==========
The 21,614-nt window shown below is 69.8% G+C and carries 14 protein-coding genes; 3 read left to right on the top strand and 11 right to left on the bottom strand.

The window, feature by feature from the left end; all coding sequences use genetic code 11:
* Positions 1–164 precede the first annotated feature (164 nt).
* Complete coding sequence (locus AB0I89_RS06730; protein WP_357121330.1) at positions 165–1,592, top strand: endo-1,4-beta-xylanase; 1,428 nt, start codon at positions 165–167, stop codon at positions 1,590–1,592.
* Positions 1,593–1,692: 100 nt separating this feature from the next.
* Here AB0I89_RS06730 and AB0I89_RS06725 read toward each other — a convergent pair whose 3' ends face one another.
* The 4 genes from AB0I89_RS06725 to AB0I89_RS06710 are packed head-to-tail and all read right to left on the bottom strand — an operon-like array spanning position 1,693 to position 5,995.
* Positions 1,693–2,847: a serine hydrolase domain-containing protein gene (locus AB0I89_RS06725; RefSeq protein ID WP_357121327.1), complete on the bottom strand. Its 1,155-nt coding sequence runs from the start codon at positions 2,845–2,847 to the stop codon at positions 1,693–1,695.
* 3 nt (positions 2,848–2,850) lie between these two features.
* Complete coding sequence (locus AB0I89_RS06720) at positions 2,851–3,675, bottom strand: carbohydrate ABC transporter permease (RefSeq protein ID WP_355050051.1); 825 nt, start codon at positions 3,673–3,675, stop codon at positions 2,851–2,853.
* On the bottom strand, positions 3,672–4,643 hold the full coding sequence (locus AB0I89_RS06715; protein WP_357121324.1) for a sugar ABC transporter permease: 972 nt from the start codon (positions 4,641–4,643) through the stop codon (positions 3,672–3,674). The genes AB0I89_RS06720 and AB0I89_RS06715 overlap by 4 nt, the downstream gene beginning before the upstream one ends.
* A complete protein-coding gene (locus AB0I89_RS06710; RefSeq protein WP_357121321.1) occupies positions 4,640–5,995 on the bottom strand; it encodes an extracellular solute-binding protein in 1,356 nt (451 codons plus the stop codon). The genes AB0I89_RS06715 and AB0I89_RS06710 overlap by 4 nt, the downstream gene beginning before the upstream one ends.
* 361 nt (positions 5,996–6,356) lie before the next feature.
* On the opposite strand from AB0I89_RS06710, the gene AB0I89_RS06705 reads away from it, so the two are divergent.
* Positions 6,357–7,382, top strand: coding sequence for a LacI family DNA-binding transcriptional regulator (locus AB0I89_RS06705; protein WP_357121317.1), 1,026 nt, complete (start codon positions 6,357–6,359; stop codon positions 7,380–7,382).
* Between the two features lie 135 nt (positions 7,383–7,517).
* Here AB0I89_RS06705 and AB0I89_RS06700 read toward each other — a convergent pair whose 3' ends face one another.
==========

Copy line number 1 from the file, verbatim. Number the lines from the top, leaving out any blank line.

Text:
The 21,614-nt window shown below is 69.8% G+C and carries 14 protein-coding genes; 3 read left to right on the top strand and 11 right to left on the bottom strand.